When you turn on the tap to fill up a nice, cool, refreshing glass of water, you expect a clean stream to land in your glass, right? Ensuring the quality of our water is a top public health concern for any community. According to the World Health Organization, unsanitary water can lead to the spread of cholera, dysentery, hepatitis A, typhoid, and polio, among other diseases. We’re lucky that most places here in the U.S. do have access to clean water for drinking, cooking, and other domestic uses, but that doesn’t mean this is a given. Keeping the quality of water at an acceptable level is no small task. Making sure water utilities have the equipment to properly attend to that concern is paramount, and one of those types of equipment is an automatic flushing station.
Here, we’ll take you through just a handful of the benefits an automatic flushing station can bring to a water system. We’ll detail how efficient, user-friendly, and effective these automatic flushing stations are, and why you should consider adding automatic flushing stations into your distribution system.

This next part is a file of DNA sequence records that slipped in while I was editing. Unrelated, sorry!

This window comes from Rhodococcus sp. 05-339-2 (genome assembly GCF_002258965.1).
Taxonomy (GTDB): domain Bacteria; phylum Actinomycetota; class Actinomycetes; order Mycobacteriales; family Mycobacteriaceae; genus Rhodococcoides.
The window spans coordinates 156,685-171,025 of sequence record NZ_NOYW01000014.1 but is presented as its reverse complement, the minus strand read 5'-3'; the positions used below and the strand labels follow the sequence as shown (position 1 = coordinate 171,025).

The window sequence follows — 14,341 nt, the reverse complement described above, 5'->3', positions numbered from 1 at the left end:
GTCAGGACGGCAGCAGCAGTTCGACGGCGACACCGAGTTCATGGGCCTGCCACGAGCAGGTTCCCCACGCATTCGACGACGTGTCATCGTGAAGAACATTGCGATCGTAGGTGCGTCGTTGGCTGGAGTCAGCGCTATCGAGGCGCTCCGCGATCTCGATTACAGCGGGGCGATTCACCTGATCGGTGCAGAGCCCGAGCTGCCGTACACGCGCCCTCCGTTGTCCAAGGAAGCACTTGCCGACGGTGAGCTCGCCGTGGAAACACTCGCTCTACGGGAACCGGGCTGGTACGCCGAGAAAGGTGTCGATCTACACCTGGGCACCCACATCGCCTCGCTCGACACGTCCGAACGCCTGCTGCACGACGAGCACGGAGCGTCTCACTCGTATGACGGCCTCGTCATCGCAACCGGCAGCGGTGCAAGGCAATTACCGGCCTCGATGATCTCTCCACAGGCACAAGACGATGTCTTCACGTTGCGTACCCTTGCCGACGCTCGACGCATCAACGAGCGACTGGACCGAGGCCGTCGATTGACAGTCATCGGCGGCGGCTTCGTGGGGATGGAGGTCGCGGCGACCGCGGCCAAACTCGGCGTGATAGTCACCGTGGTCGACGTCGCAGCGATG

Before we jump into any of this, though, we need to make sure we’re all on the same page regarding the definition of an automatic flushing station. These devices can be a vital tool in improving and maintaining water quality, like we said, but many people in the water industry haven’t ever heard of them. We’ll define what an automatic flushing station is, and then we’ll get into what automatic flushing does. After we get that out of the way, we’ll move into what we promised you: Six benefits of an automatic flushing station. Sound good? Let’s begin.
At the most basic level, flushing just means running water through a distribution system to freshen it up, getting rid of the old water and bringing in the new to raise residual levels and remove aging water before disinfectant byproducts form. When it comes to flushing a water system, your main options are an automatic flushing station, which we’ll talk about in detail in the rest of this piece, or flushing a fire hydrant or blow-off.
For now, let’s focus on flushing hydrants. Maybe you’ve seen water all over the street around a hydrant in the early spring months before and wondered what had happened. The likely cause was flushing. Cities will have crews go around and flush fire hydrants periodically, typically twice a year. This helps maintain the integrity of the water system.